Just like in the real world, behaviors on social media change from platform to platform or situation to situation. After establishing connections (either pre-existing or new), users are influenced by those around them. I think most of us have a larger impact on our social connections than we think. We are all influencers in one form or fashion, and we need to behave accordingly.




It’s All About a Catchy Headline…

Good. I hope I got your attention. Whether it’s a newspaper article, a blog post, or a billboard, headlines are what initially grab consumers’ attention. This is no different on the professional social networking site LinkedIn.

Do you have a profile? Are you a professional? Then you should. But when was the last time you updated your profile? If it’s been awhile you may want to log in and make some updates. The social network has undergone some changes and users should make sure their profile is the best it can be.

For a longtime people didn’t view LinkedIn as a valuable social network, as compared to networks like Facebook and Twitter. But the site has steadily grown and is now valued at over $18 billion. With over 200 million members, LinkedIn continues to put its stamp on the working world.

JobHuntingInfographicDid you know social media helps 1 in 6 job seekers land a job? And 93% of recruiters now use LinkedIn to find potential employees. And many of the jobs recruiters are looking to fill are higher level jobs that pay well. Just the other day I was talking with two human resources professionals at my company and they said the last two senior vice president positions they filled came via LinkedIn. It shocked me at first because I hadn’t really thought about online recruitment for management level positions, but it really is a great way to learn about someone professionally before spending a lot of money to recruit them via traditional methods. The moral here is make sure your LinkedIn profile is good because you never know which potential employers may contact you.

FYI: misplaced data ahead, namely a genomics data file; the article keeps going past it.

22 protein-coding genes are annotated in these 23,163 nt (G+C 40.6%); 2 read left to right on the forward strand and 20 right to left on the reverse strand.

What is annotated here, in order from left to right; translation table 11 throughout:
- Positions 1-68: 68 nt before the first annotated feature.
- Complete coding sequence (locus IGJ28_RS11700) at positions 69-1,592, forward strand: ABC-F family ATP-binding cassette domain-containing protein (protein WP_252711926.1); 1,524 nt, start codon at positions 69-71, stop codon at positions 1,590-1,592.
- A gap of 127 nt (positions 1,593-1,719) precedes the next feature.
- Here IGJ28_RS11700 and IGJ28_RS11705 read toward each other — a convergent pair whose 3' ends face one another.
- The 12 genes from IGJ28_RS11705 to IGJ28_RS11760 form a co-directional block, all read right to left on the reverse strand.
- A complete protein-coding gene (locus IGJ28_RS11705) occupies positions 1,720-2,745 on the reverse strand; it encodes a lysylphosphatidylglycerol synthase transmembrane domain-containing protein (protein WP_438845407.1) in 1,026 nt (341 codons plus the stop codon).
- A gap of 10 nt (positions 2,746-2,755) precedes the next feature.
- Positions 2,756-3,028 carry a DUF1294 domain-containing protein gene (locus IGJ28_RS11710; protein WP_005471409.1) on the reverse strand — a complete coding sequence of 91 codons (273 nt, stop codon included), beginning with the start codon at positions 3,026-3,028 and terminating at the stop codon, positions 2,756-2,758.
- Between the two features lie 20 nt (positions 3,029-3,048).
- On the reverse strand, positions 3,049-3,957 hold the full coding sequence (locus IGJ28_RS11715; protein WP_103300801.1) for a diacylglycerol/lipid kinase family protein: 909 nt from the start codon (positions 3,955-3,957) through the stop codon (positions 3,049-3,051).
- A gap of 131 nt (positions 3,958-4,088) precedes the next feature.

Here are some tips to get you started:

  1. As I said, it’s all about the headline. Make sure it’s catchy, yet informative and accurate.
  2. Get personal. While LinkedIn is a professional network, make sure your profile includes some personal information about your interests, hobbies, etc. These types of attributes can also attract potential employers.
  3. Spell check. There is really no excuse for misspelled words and bad grammar. Read, re-read, and then read again.
  4. Provide a call to action. Make it easy for people to learn more about you or how to contact you.
  5. Include information about education, awards, and recommendations. This will help build your personal brand and help you be seen as an authority in certain industries.